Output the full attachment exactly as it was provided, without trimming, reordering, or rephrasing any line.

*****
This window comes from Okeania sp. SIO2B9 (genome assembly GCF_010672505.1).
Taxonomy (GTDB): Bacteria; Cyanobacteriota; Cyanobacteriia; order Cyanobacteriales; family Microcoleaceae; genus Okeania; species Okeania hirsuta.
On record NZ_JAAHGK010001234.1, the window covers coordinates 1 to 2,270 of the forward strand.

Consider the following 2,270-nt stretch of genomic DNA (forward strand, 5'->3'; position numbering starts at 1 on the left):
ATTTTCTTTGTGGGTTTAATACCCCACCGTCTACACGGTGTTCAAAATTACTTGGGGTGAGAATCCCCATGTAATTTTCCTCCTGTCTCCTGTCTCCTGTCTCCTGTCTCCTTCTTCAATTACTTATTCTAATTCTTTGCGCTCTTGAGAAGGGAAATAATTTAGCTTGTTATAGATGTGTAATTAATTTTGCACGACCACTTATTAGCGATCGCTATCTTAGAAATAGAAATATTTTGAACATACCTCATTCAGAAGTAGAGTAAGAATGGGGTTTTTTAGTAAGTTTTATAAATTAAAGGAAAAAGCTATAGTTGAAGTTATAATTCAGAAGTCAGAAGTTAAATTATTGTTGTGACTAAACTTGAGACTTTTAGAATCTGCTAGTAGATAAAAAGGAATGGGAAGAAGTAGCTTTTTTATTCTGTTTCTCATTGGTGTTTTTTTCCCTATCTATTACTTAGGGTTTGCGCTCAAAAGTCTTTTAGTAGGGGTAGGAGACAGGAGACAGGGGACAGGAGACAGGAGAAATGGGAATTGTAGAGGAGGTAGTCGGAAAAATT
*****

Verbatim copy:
This window comes from Okeania sp. SIO2B9 (genome assembly GCF_010672505.1).
Taxonomy (GTDB): Bacteria; Cyanobacteriota; Cyanobacteriia; order Cyanobacteriales; family Microcoleaceae; genus Okeania; species Okeania hirsuta.
On record NZ_JAAHGK010001234.1, the window covers coordinates 1 to 2,270 of the forward strand.

Consider the following 2,270-nt stretch of genomic DNA (forward strand, 5'->3'; position numbering starts at 1 on the left):
ATTTTCTTTGTGGGTTTAATACCCCACCGTCTACACGGTGTTCAAAATTACTTGGGGTGAGAATCCCCATGTAATTTTCCTCCTGTCTCCTGTCTCCTGTCTCCTGTCTCCTTCTTCAATTACTTATTCTAATTCTTTGCGCTCTTGAGAAGGGAAATAATTTAGCTTGTTATAGATGTGTAATTAATTTTGCACGACCACTTATTAGCGATCGCTATCTTAGAAATAGAAATATTTTGAACATACCTCATTCAGAAGTAGAGTAAGAATGGGGTTTTTTAGTAAGTTTTATAAATTAAAGGAAAAAGCTATAGTTGAAGTTATAATTCAGAAGTCAGAAGTTAAATTATTGTTGTGACTAAACTTGAGACTTTTAGAATCTGCTAGTAGATAAAAAGGAATGGGAAGAAGTAGCTTTTTTATTCTGTTTCTCATTGGTGTTTTTTTCCCTATCTATTACTTAGGGTTTGCGCTCAAAAGTCTTTTAGTAGGGGTAGGAGACAGGAGACAGGGGACAGGAGACAGGAGAAATGGGAATTGTAGAGGAGGTAGTCGGAAAAATT